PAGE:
Fisherman lands mammoth bass at Tired Creek Lake
If you’re a current subscriber, log in below. If you would like to subscribe, please click the subscribe tab above.
Username and Password Help
The following is reprinted with permission from
Georgia Outdoor News
BY DARYL KIRBY
Since opening to the public on Memorial Day weekend in 2018, a 960-acre recreational fishing lake named Tired Creek has been a fishing gem in extreme south Georgia. Big bass always get the attention of anglers, and Tired Creek Lake in Grady County is certainly producing big bass. The latest is a 13 3/4-lb. giant that when weighed on certified scales two weeks later at 13.66 pounds established a new lake record.
Timmy Manac, of Argyle, was fishing with his wife on Saturday, March 13, on what turned out to be a busy day on the lake.
“There were two bass tournaments going on that day, and I didn’t know it,” Timmy said. “My friend called and asked how we were doing, and I said, ‘There’s more boats in here than water turkeys right now.’ I was looking at my depthfinder, we were in 2 to 3 feet of water, and I said we’ve got to move off this edge. All these boats have the fish pushed back. I started throwing 15 to 20 yards off the bank, my casts were not hitting the bank. She was back off the edge in 4 to 5 feet of water. It worked out for sure.”Timmy caught the bass on the east side of the lake close to the bridge. The fish hit a black Zoom Trick Worm. He said it got more than a little hairy as he got the giant bass to the boat.
“My wife went to net the fish, and the net hit the line and the fish got around the trolling motor. I moved the rod to my right hand and was trying to lift the trolling motor up with my left, and then the fish wrapped up on a limb. I grabbed the line and it was slack, and I said, ‘Well, she’s gone.’ About that time I felt her pull. My first thought was to hand the pole to my wife and go down there and get her loose. I’ve done that on the Altamaha, swam done there and unwrapped a big flathead. I moved toward the back of the boat, and she just came off the limb. The fish was worn out by then, and I was able to scoop her up. I was so shook up by that point.
“I’ve been blessed to have caught a lot of 7- and 8-lb. fish and a few close to 10, but never one over the 10-lb. mark,” Timmy said. “I’ve fished hard. I’m 40 years old, and I’ve fished some of those lakes in Florida like Orange, and it’s been hard to find a lake that compares to those for big bass until Tired Creek came along. It’s just full of big bass.”
Asked what makes Tired Creek special in the big-bass category, and Timmy said he thinks it’s a combination of factors.
“That deep water with all the structure, and it’s full of baitfish—shiners or shad,” Timmy said, adding that he thinks the special limit on bass helps, too. “You can’t keep but five per person, and only one 16 inches or above. If people want to keep fish to eat, they keep those little ones, and that helps a lake. I caught one over 6 pounds after I caught that (13 3/4-lb.) fish.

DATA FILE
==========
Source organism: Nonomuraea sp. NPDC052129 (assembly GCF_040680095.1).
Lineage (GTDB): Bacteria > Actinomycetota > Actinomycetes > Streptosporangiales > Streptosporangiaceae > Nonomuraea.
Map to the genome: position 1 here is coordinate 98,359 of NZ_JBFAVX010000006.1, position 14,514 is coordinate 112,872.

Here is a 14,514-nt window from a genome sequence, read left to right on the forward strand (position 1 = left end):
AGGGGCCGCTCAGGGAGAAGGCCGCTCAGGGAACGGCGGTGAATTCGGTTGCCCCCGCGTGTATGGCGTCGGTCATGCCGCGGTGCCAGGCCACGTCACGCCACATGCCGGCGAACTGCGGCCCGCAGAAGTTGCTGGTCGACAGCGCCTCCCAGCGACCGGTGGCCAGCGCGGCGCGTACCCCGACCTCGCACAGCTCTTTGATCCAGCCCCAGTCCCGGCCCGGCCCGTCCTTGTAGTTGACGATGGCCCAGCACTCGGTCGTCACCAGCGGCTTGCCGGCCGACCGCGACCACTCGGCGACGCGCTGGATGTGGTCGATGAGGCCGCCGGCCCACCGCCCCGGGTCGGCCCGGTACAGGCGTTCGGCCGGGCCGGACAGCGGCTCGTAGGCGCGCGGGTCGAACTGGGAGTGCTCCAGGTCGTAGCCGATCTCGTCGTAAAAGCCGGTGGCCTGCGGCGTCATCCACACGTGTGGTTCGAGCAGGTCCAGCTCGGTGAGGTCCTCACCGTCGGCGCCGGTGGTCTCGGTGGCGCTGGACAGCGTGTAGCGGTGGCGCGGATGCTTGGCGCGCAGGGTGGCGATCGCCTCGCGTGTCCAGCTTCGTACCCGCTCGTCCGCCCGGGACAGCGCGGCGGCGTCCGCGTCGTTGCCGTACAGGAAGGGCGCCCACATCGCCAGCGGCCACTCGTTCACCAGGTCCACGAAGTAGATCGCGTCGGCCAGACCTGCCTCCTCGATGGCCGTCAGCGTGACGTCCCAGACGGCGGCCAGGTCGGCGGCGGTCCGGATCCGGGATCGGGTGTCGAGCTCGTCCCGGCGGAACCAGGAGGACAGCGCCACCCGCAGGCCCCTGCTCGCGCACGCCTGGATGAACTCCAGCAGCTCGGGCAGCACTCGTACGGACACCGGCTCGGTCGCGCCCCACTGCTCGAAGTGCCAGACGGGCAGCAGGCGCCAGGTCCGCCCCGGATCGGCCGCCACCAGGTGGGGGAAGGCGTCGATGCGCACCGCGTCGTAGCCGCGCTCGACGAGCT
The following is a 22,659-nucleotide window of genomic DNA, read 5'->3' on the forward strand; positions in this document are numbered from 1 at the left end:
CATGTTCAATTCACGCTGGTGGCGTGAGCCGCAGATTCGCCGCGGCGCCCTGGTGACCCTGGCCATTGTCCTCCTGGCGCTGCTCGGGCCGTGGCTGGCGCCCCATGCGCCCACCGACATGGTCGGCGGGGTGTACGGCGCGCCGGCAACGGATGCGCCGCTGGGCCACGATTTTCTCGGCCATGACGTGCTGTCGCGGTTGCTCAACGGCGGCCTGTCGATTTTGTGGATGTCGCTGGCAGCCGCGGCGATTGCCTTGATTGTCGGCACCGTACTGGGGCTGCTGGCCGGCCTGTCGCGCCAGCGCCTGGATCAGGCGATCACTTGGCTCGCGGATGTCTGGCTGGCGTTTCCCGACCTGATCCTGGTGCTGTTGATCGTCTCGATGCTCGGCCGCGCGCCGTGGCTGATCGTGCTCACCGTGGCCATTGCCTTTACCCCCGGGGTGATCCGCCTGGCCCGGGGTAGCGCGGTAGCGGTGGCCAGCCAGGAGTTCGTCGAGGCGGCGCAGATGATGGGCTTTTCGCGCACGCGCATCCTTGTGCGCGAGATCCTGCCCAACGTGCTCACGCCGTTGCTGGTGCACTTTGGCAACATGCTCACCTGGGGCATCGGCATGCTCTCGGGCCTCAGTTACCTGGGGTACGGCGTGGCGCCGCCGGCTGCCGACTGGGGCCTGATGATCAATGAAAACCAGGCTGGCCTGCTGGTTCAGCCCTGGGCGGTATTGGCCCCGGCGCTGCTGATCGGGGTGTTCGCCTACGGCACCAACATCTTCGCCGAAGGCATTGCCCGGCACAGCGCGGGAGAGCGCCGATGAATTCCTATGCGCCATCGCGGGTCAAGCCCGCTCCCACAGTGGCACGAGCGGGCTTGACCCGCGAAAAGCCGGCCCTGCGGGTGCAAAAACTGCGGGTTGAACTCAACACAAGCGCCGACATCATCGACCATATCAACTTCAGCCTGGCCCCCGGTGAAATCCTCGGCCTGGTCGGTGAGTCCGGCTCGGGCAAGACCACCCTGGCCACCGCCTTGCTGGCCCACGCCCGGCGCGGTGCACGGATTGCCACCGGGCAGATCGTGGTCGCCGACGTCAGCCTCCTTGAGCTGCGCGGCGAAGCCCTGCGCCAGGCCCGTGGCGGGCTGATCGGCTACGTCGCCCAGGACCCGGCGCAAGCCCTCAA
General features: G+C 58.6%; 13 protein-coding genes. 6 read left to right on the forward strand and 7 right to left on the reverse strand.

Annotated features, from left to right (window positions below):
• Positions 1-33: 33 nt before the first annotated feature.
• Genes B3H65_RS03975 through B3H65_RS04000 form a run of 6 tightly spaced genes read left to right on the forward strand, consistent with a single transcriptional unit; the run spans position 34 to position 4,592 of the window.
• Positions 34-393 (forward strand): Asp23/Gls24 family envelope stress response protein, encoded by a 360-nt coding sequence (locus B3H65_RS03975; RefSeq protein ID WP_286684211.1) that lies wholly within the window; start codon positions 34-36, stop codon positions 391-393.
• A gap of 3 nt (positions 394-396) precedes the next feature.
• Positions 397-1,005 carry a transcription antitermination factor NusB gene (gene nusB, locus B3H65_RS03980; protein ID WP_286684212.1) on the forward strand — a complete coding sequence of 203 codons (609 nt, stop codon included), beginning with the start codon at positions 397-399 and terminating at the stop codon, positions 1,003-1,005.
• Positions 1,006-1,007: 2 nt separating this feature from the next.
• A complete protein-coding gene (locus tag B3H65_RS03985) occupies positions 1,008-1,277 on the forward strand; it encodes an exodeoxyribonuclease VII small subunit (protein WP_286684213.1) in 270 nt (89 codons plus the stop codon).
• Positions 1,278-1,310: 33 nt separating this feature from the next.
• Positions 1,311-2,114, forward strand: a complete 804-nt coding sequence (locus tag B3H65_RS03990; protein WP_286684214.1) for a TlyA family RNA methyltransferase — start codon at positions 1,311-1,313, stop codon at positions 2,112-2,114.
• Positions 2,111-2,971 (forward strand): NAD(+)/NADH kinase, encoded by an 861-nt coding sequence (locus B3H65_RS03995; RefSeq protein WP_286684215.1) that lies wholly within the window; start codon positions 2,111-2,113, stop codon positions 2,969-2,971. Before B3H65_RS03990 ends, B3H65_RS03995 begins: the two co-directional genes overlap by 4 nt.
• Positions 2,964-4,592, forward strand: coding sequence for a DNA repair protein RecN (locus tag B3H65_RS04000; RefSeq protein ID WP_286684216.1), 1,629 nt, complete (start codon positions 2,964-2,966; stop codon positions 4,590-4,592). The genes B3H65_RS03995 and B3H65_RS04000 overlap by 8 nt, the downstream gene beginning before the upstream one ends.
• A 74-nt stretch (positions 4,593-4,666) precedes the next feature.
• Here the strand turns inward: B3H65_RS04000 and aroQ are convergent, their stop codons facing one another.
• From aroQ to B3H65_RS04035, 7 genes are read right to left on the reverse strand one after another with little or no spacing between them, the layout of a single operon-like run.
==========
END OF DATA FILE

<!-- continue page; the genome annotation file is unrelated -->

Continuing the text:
Timmy knew he had a great bass, and certainly his personal best, but he wasn’t sure just how big it was.
“I’ve fished this lake a good bit, and I’ve caught some big fish out of there, up to almost 10 pounds. I’ve never kept one before, but I put her in the livewell. I had a friend fishing there and called him on the phone and said, ‘This is the biggest fish I’ve ever caught.’ I got over there to him later and got the first weight of 13-lbs., 12-ozs.”
Meanwhile, his friend took a picture that was quickly making the rounds through south Georgia. Timmy’s phone was quickly lighting up from friends and numbers he didn’t even recognize. Everyone wanted to see the bass, so after fishing Timmy stopped by Homerville so people could see it. They weighed it on three other scales in Homerville—two of the scales displayed weights in pound and ounce increments, and both read 13-lbs., 12-ozs. Another digital scale showed 13.69 pounds.
A few weeks later Timmy learned that there was an established lake record for Tired Creek. His taxidermist thawed the fish overnight, and on March 26, Timmy got a certified weight of 13.66 pounds, which converts to 13-lbs., 10.56-ozs. to set a new lake record for Tired Creek.
Timmy, who also has the Clinch County record buck, a 2018 bow-kill that’s the highest-scoring deer ever for Clinch, said he was hoping to crack that magical 13-lb. mark with his bass and make GON’s prestigious records of Georgia Biggest Bass. It lists more than 50 Georgia largemouth certified at 13 pounds and up. But Timmy is certainly not disappointed.
“I’m just blessed,” Timmy said.
The previous certified lake record for Tired Creek was caught by Cindy Horne on July 4, 2019. Cindy’s bass weighed 13-lbs., 6.72-ozs.
On March 26, 2018, the second day that Tired Creek Lake was open to public fishing, Sherry Vann, of Valdosta, caught a largemouth that on uncertified scales weighed 14 pounds.